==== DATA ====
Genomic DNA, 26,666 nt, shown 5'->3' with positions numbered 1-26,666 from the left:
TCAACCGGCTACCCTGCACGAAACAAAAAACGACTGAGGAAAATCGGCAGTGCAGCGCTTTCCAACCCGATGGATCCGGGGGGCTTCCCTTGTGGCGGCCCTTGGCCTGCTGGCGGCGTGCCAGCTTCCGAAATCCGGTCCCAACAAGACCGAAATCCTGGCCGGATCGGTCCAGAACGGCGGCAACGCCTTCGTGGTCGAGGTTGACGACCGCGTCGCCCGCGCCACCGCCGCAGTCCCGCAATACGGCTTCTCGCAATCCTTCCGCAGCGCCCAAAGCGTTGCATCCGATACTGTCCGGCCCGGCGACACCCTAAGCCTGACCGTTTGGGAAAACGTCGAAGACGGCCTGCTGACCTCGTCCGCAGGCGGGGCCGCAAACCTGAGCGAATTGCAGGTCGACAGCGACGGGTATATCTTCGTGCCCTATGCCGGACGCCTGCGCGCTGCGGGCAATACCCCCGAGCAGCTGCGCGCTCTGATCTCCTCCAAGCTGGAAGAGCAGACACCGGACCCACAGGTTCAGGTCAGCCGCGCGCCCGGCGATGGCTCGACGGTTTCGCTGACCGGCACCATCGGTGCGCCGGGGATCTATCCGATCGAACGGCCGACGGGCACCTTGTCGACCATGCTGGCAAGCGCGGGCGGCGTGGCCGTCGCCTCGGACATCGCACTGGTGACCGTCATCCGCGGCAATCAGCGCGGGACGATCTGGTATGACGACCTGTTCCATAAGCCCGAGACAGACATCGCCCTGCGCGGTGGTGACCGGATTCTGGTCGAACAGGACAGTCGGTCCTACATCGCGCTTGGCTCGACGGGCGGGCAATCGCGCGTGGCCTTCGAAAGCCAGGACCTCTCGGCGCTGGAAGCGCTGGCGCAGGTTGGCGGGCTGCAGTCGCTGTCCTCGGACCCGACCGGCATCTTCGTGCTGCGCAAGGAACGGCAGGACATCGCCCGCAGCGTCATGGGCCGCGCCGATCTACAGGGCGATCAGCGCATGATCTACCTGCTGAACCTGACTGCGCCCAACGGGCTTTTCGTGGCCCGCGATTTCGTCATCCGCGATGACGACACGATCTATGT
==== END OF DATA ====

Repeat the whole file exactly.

Genomic DNA, 26,666 nt, shown 5'->3' with positions numbered 1-26,666 from the left:
TCAACCGGCTACCCTGCACGAAACAAAAAACGACTGAGGAAAATCGGCAGTGCAGCGCTTTCCAACCCGATGGATCCGGGGGGCTTCCCTTGTGGCGGCCCTTGGCCTGCTGGCGGCGTGCCAGCTTCCGAAATCCGGTCCCAACAAGACCGAAATCCTGGCCGGATCGGTCCAGAACGGCGGCAACGCCTTCGTGGTCGAGGTTGACGACCGCGTCGCCCGCGCCACCGCCGCAGTCCCGCAATACGGCTTCTCGCAATCCTTCCGCAGCGCCCAAAGCGTTGCATCCGATACTGTCCGGCCCGGCGACACCCTAAGCCTGACCGTTTGGGAAAACGTCGAAGACGGCCTGCTGACCTCGTCCGCAGGCGGGGCCGCAAACCTGAGCGAATTGCAGGTCGACAGCGACGGGTATATCTTCGTGCCCTATGCCGGACGCCTGCGCGCTGCGGGCAATACCCCCGAGCAGCTGCGCGCTCTGATCTCCTCCAAGCTGGAAGAGCAGACACCGGACCCACAGGTTCAGGTCAGCCGCGCGCCCGGCGATGGCTCGACGGTTTCGCTGACCGGCACCATCGGTGCGCCGGGGATCTATCCGATCGAACGGCCGACGGGCACCTTGTCGACCATGCTGGCAAGCGCGGGCGGCGTGGCCGTCGCCTCGGACATCGCACTGGTGACCGTCATCCGCGGCAATCAGCGCGGGACGATCTGGTATGACGACCTGTTCCATAAGCCCGAGACAGACATCGCCCTGCGCGGTGGTGACCGGATTCTGGTCGAACAGGACAGTCGGTCCTACATCGCGCTTGGCTCGACGGGCGGGCAATCGCGCGTGGCCTTCGAAAGCCAGGACCTCTCGGCGCTGGAAGCGCTGGCGCAGGTTGGCGGGCTGCAGTCGCTGTCCTCGGACCCGACCGGCATCTTCGTGCTGCGCAAGGAACGGCAGGACATCGCCCGCAGCGTCATGGGCCGCGCCGATCTACAGGGCGATCAGCGCATGATCTACCTGCTGAACCTGACTGCGCCCAACGGGCTTTTCGTGGCCCGCGATTTCGTCATCCGCGATGACGACACGATCTATGT